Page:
Once in battle, the Leading Player re-enters to lead the troupe in a mock battle using top hats, canes, and fancy jazz as to glorify warfare and violence ("Glory"). This charade of war does not appeal to Pippin, and the boy flees into the countryside. The Leading Player tells the audience of Pippin's travel through the country, until he stops at his exiled grandmother's estate ("Simple Joys"). There, Berthe (his grandmother, and Charles' mother, exiled by Fastrada) tells Pippin not to be so serious and to live a little ("No Time At All"). Pippin takes this advice and decides to search for something a bit more lighthearted. He chooses "the flesh," sex ("With You"). After an overwhelming orgy of sexual activity, Pippin realizes the true nature of sex as an all-consuming entity, and begs the Leading Player to halt the troupe in their erotic dances. Duke Ellington wearing a top hat. ... A cane is a long stick, generally of bamboo, malacca (rattan), or some similar plant, used as a walking stick; as a support for growing plants; for marking out a piece of ground; or as a material for consturcting furniture or buildings. ... For other uses, see Jazz (disambiguation). ... -1... For other uses, see Violence (disambiguation). ... Charade is a 1963 film written by Peter Stone and Marc Behm, directed by Stanley Donen, and starring Cary Grant and Audrey Hepburn. ... Exile (band) may refer to: Exile - The American country music band Exile - The Japanese pop music band Category: ... This article or section does not cite its references or sources. ... This article is about ancient Greek gathering. ...


The Leading Player then tells Pippin that perhaps he should fight tyranny, and uses Charles as a perfect example of an unenlightened tyrant to fight. Pippin plans a revolution, and Fastrada is delighted to hear that perhaps Charles and Pippin will both perish so that her beloved Lewis can become king. Fastrada arranges the murder of Charles, and Pippin falls victim to her plot ("Spread a Little Sunshine"). While Charles is praying at Arles, Pippin murders him, and becomes the new king ("Morning Glow"). However, after petitions from the masses, Pippin realizes that neither he nor his father could change society and had to act as tyrants. He begs the Leading Player to bring his slain father back to life, and the Leading Player does so. This page is about the religious concept of Tyranny. ... -1... Prayer is an effort to communicate with God, or to some deity or deities, or another form of spiritual entity, or otherwise, either to offer praise, to make a request, or simply to express ones thoughts and emotions. ... Look up Petition in Wiktionary, the free dictionary. ...


Pippin is left without direction until the Leading Player inspires him ("On the Right Track"). After experimenting with art and religion, he travels and stumbles upon an estate owned by Catherine ("Kind of Woman"), a widow, with a small boy, Theo. From the start, it is clear that the Leading Player is concerned with Catherine's actual attraction to Pippin—after all, she is but a player playing a part in his yet-to-be-unfolded plan. At first, Pippin thinks himself above such boring manorial duties as sweeping, repairs, and milking cows ("Extraordinary"), but eventually he comforts Theo on the sickness and eventual death of his pet ("Prayer for a Duck") and warms up to the lovely Catherine ("Love Song"). However, as time goes by, Pippin feels that he must leave the estate to continue searching for his purpose. Catherine is heartbroken, and reflects on him (much to the Leading Player's anger and surprise) ("I Guess I'll Miss the Man").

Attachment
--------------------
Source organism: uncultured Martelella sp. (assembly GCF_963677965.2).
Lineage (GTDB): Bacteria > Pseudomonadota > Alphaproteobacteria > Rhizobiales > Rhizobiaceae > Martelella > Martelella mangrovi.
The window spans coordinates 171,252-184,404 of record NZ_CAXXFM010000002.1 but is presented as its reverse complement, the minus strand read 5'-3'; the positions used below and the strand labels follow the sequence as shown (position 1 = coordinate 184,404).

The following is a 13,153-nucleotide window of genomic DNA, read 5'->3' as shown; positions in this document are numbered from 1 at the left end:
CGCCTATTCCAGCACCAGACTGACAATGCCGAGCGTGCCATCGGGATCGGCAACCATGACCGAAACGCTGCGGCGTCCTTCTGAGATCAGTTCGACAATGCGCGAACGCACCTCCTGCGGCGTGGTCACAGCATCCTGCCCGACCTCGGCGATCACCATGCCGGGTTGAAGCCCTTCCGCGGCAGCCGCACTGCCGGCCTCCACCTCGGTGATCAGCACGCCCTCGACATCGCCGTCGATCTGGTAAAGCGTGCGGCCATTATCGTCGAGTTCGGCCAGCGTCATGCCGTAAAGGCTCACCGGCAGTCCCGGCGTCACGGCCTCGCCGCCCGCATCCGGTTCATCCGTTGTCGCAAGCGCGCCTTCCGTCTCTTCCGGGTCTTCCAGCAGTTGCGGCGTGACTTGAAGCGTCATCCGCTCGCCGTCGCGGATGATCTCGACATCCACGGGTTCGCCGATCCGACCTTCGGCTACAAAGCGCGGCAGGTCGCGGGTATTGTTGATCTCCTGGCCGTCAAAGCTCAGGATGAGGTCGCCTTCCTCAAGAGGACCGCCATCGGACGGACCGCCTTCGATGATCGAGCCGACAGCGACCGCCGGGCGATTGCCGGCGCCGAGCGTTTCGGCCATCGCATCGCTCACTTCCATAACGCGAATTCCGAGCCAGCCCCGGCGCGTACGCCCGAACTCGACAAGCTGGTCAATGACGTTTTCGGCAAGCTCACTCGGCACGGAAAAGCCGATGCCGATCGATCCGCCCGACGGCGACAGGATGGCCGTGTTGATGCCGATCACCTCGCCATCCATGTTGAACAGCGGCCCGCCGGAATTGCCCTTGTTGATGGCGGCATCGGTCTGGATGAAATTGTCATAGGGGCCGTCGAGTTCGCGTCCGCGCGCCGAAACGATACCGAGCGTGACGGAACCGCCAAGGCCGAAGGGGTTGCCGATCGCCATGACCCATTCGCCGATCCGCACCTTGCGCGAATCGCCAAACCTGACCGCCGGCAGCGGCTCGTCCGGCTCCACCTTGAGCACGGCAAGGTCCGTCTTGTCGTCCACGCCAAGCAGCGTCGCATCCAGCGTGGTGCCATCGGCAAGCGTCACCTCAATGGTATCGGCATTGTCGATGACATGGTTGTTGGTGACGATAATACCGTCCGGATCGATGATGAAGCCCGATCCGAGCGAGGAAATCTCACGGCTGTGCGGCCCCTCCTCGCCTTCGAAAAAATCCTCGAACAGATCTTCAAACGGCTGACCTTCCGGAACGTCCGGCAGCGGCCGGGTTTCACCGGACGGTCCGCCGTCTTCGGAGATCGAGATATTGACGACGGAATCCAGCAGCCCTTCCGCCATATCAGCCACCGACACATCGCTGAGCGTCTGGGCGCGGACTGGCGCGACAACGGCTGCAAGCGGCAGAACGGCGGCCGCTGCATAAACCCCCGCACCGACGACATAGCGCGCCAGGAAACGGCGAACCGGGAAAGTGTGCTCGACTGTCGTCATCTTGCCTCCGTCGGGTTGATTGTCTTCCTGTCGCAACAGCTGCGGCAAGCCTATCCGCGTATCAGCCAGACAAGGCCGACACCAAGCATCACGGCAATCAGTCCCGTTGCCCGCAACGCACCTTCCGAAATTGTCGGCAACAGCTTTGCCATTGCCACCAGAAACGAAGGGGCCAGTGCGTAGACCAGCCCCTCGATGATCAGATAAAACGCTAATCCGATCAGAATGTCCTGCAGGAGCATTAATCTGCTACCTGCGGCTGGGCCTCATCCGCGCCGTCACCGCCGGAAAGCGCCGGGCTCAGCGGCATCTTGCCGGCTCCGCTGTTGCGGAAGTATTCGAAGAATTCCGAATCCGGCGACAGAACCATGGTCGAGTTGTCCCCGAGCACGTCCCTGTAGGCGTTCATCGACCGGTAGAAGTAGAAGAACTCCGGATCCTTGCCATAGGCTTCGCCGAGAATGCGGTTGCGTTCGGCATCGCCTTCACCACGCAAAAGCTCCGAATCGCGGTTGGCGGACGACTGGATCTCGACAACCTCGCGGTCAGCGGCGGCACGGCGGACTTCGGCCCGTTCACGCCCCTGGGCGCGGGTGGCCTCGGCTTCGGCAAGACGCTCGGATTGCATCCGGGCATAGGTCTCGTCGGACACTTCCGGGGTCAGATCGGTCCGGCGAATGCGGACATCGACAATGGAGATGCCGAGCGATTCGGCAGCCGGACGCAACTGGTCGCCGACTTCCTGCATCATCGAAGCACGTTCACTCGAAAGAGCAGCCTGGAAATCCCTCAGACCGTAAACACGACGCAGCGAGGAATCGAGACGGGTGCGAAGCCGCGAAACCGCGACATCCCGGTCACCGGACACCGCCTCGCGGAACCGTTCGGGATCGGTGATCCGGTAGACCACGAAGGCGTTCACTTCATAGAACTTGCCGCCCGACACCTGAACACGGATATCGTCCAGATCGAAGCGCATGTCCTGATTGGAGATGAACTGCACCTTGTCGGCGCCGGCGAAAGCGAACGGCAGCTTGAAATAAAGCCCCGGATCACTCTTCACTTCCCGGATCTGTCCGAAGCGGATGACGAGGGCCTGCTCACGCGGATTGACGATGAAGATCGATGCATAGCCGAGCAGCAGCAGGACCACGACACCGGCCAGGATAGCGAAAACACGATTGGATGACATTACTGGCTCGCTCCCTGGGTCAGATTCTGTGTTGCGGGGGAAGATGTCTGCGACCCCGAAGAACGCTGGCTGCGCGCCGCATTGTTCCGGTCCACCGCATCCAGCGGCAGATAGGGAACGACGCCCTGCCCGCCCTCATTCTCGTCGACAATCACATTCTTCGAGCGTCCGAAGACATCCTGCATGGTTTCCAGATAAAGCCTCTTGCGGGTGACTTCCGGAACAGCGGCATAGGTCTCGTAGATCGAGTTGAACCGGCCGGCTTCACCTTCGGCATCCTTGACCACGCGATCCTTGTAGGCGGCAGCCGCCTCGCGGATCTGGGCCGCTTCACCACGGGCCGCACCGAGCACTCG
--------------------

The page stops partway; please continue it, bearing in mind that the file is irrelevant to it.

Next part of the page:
All alone on a stage, Pippin is surrounded by the Leading Player and the various troupe members. They all suggest that Pippin complete the most perfect act ever: the Finale. They tell Pippin to jump into a box of fire, light himself up, and "become one with the flame." Pippin is reluctant, but agrees that perhaps suicide is the best way to go ("Finale"), but he is stopped by his natural misgivings and also by one actress from the troupe—the woman playing Catherine. Catherine and her son Theo stand by Pippin and defy the script, the Leading Player, and Fastrada. Pippin comes to the realization that the widow's home was the only place where he was truly happy ("Magic Shows and Miracles") "....I never came close my love". After removing the sets, lighting, makeup, and costumes from the stage (to no success at dissuading Pippin), The Leading Player becomes furious and calls off the show, telling the rest of the troupe and the orchestra to pack up and leave Pippin, Catherine, and her son alone on an empty, dark and silent stage. Pippin realizes that he has given up his extraordinary purpose for the simplest and most ordinary life of all, and he is finally a happy man. For other uses, see Suicide (disambiguation). ...


Alternate Ending

The currently licensed edition of Pippin has a slightly different ending. After Pippin avers his contentment with a simple life with Catherine, Theo remains on stage and sings the chorus of "Corner of the Sky", after which the Leading Player and the troupe return to begin work on this new prospect. Current productions vary between the two possible endings.